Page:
Brand (un)Awareness: how the biggest budgets and most creative campaigns still miss the mark
There isn’t a gap between beverage producers and their customers. It’s a chasm that threatens to become a valley of disinterest.
Brand ambassadors are integral to brands becoming icons, but they do their work with existing products. They shed light on how demographics truly behave in this eternal frontier of experience-driven lifestyles and find exciting ways to leverage impression-driven social media. Progress has been made, but there is still far to go.
I love brand ambassadors. I am one. I hope to represent of brands that matter to me for the entirety of my career. I am also aware of the limitations of these positions because they are so outward-facing. A brand decides on their target audience and hires an ambassador to speak in a language that group can understand.
The big joke is that those in boardrooms that make decisions spend the majority of their time with others in offices who track sales are the ones that are giving the information instead of taking it from the boots (or driving loafers, more accurately) on the ground.
More is to be learned by a rep’s feedback than their activation numbers. More is gained by immersing a marketing department in the customer experience than by making assumptions and attempting to immerse the ambassador.
It’s a hard thing to acknowledge that your brand with 100 awards and years of dominance or youthful exuberance busting out of the gate is almost certainly leaving opportunities on the table when it comes to interaction and activation. My belief is that but for a very few, there are large and lucrative opportunities to interact in a genuine and impactful way that are being missed.
The needling question remains: where and why are brands in the adult beverage space failing to make meaningful connections?
Case in point: I got a gig trying to activate a rum from Central America. The expression in question had every bell and whistle – whiskey barrels, solera method, solid age statements, and a wealth of information on every raw material used and a deep respect for the land of origin. It also had a retail price north of $40 and had to be priced at $15 on brown spirit menus.
Our goal was to get accounts to share the rock-star status given to single-malt Scotch and small-batch bourbon to aged rum, and get the Constitution State sipping on large-rocked pours of some of the best molasses distilled spirits in the world. Quite the tall order (translation: not bloody likely). We had a large tasting budget, and many appreciative dark-spirit aficionados quaffed on Rum Old Fashioneds, a la yours truly. They raved about how rich and beautiful the product was – the nose, the spice, the chew, the finish all got their own ticker tape parade of praise.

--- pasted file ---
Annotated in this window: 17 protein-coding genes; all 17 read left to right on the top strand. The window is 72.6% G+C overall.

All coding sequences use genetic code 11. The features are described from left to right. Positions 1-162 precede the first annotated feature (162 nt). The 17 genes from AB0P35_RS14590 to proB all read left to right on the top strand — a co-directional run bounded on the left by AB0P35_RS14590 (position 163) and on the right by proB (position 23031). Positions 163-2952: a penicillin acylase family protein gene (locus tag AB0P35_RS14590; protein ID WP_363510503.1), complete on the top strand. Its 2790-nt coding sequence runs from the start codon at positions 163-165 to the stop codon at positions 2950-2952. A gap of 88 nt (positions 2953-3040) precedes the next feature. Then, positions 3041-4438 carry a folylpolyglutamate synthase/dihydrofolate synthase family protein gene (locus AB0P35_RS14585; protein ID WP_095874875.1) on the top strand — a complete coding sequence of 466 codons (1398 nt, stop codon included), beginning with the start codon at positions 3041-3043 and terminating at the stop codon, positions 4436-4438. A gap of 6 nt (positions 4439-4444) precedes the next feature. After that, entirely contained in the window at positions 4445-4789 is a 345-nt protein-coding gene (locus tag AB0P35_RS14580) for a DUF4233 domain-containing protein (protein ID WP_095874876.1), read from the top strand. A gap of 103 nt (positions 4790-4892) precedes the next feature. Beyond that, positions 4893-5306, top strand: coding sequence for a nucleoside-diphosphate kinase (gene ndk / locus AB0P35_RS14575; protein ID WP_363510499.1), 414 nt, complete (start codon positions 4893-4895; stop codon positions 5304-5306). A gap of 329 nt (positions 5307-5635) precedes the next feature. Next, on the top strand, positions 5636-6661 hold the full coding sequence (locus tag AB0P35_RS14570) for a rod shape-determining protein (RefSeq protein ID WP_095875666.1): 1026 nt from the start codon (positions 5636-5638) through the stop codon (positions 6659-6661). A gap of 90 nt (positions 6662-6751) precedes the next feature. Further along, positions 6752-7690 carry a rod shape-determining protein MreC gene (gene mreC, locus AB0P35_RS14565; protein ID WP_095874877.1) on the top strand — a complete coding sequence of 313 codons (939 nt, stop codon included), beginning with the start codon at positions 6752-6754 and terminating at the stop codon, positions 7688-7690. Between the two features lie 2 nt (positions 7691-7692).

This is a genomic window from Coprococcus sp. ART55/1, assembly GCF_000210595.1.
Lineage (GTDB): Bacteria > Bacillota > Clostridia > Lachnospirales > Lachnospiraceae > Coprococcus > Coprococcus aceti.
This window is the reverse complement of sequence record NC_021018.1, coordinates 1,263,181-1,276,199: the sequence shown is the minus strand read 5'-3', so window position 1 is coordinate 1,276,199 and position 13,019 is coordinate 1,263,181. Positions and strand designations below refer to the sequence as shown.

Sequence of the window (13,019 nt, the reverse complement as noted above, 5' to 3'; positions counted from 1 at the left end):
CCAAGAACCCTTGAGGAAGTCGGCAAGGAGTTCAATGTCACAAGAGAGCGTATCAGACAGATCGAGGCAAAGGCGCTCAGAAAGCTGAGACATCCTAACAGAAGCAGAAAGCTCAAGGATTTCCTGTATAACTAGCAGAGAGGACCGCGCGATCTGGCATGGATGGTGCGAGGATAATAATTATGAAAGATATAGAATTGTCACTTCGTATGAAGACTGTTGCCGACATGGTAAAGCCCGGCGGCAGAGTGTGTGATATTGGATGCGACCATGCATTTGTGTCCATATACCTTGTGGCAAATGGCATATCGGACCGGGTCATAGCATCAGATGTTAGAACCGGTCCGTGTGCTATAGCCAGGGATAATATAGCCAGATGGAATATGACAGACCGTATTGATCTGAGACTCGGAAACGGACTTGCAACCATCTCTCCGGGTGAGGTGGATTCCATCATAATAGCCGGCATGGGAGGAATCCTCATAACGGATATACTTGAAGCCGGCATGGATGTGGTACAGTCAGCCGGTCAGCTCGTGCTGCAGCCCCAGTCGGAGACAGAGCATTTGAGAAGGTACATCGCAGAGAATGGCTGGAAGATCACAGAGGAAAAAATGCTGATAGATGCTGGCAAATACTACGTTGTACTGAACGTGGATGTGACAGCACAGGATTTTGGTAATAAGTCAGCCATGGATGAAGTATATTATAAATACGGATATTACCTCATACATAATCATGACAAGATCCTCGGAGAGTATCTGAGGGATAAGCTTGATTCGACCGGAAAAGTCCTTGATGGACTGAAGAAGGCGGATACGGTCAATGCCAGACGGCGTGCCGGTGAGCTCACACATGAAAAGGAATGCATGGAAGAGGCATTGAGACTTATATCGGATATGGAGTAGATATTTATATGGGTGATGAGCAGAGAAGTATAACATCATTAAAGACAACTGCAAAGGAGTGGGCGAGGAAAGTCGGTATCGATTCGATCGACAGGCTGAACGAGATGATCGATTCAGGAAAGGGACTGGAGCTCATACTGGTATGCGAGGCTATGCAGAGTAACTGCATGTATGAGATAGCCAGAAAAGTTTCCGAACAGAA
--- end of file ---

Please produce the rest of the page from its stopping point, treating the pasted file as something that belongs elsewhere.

When we tracked these same folks and what they purchased, a different story was told indeed. At the point of actually making a decision to part with their hard-earned dollars, they went back to what they knew. Many friends were gained with the gratis beverage offerings, but sales were lame at best.
The product was far too expensive to be utilized in tiki-style cocktails (which, as an aside, will fly off the service bar this warm season. Book it. Get your koriko mugs now.) It was too elegant for Cuba Libres. It was meant to be drank on the rocks or in stirred cocktails, like our favorite bourbons and enjoyed Scotches. One catch: It wasn’t bourbon and it wasn’t Scotch and samplers were apt to tell me as much.
Imagine my chagrin when I learned that the company had at least five other expressions, most of which under $20, all of them best in category. These would have obviously been more in line with the market and could have opened up a world of possibilities, all resulting in the brand becoming an institution on backbars and merchandised end caps.
I mentioned this to my brand managers, who did not take kindly to having their entire purpose for being questioned. I was basically told to shut up and sell.
Fast forward three years and I am hard-pressed to find this brand on the shelves in the state. Opportunity missed. Customers essentially ignored. Brand dilapidated.
The goal of a brand is to increase awareness by way of brand ambassadors. Maybe the real goal is to leverage our loyal customers into increasing our awareness of what they truly want, need and appreciate.
Big boss men and women: your brand ambassadors should be in your meetings. They should be the focus. They will inform your algorithmic data, not the other way around. Those of us in the trenches have a treasure trove of information that we are ready and willing to share. Lend us your ears (and your budgets).